Historical Markers
Father Divine Historical Marker
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Father Divine

Philadelphia and its Countryside/Lehigh Valley


Marker Location:
Broad Street & Fairmont Avenue, Philadelphia

Dedication Date:
September 11, 1994

Behind the Marker

"How glorious it will be when all civilization shall have been spiritualized and shall recognize the REDEEMER and the SAVIOR of men marker even as these of MY following!"

Father Divine, Philadelphia, PA, 1939.

Father Divine was a charismatic spiritual leader who emerged in the 1930s. His Peace Mission Movement espoused a philosophy of racial integration during a time when segregation was the rule of the day.
Father Divine, circa 1940.
On a brisk November day in 1931, police responded to a complaint in Sayville, Long Island that busloads of people were arriving at the house of a man calling himself Father Divine, to hear him preach a message of "love and benevolence" and to partake of a huge, free banquet. Neighbors resented the traffic and the crowds of predominantly African-American worshippers.

Arrested for disturbing the peace, Father Divine proclaimed that his detention was racially motivated and refused to post bail. He was subsequently tried and convicted, and the judge handed down the maximum punishment of one year's imprisonment. Two days later, as Father Divine began to serve his sentence, the judge, an apparently healthy man, suddenly died. Followers of this already esteemed religious leader now had even greater reason to be convinced of his divine power.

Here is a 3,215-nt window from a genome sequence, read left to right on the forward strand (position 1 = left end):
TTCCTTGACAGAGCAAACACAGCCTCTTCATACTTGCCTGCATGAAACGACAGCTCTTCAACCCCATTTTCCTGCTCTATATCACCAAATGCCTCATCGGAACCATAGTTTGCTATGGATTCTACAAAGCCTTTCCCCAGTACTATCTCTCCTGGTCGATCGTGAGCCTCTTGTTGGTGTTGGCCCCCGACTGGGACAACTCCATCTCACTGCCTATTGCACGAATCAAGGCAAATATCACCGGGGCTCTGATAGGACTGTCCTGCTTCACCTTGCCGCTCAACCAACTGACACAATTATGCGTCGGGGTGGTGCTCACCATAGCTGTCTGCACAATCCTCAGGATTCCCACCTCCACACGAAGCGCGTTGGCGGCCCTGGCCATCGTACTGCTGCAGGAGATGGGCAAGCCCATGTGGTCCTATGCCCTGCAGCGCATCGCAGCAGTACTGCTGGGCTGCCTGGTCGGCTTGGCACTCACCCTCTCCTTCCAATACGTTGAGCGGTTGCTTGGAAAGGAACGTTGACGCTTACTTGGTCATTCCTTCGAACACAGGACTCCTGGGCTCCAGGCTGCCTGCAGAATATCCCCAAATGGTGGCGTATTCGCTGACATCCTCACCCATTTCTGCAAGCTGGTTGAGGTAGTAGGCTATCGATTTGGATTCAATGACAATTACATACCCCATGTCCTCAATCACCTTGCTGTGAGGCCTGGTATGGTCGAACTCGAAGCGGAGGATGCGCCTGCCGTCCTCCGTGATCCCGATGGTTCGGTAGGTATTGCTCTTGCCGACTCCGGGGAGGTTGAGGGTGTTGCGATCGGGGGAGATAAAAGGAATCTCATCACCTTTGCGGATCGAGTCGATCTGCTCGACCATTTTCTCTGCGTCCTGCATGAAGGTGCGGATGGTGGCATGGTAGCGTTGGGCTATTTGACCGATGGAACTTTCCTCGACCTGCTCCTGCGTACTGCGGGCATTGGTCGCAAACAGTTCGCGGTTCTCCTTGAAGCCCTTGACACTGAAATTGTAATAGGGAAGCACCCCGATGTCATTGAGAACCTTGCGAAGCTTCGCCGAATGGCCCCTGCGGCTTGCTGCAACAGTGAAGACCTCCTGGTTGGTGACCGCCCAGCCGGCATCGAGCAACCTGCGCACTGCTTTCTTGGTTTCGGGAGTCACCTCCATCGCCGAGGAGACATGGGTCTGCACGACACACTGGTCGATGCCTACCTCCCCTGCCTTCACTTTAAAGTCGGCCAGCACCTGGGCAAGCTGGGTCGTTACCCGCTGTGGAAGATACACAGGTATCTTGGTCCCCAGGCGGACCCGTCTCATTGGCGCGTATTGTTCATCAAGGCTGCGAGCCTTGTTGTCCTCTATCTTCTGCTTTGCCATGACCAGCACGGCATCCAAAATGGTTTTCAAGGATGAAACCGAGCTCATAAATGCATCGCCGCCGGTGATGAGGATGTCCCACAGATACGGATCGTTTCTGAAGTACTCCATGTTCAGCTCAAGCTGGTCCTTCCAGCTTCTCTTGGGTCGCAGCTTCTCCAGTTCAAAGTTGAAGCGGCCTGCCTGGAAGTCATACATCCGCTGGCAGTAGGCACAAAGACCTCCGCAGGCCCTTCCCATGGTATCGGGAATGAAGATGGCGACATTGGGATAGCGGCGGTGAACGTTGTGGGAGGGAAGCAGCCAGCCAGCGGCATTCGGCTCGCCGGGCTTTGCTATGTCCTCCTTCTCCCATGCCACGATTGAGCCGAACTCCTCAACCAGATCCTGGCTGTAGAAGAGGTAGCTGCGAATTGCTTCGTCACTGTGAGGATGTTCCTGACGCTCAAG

Born George Baker in Rockville, Maryland, in 1879, Father Divine was a charismatic African-American spiritual leader who inspired many people, both African-Americans and whites, in the mid-twentieth century. After his release from prison Father Divine moved to Harlem. During the Great Depression tens of thousands of down-and-out Americans joined his Peace Mission. Father Divine helped thousands of followers escape the worst deprivations of the Depression, and he became an influential spokesperson for racial equality.

Father Divine Being Led Away by Police
Father Divine apprehended by police.
In Harlem his organization built up a network of hotels, homes, restaurants, gas stations, and clothing and food stores that provided both services and jobs for grateful members. Father Divine taught his followers to pay off their debts, and to avoid credit purchases and insurance. Collecting donations from believers, Father Divine purchased hotels that he turned into "heavens."

There, members of his movement could find affordable housing and food. Members lived communally in these "heavens" and were encouraged to abstain from tobacco, alcohol, and, in the tradition of many of the eighteenth- and nineteenth-century sects, sexual activity. This last proscription created conflict with another popular African-American leader of the era, Marcus Garvey. Leader of the United Negro Improvement Association (UNIA), Garvey accused Father Divine of encouraging race suicide and said that Father Divine's celibate followers would cause the extermination of African-Americans in one generation. In spite of this conflict with the popular Garvey, Father Divine's fame and popularity only grew.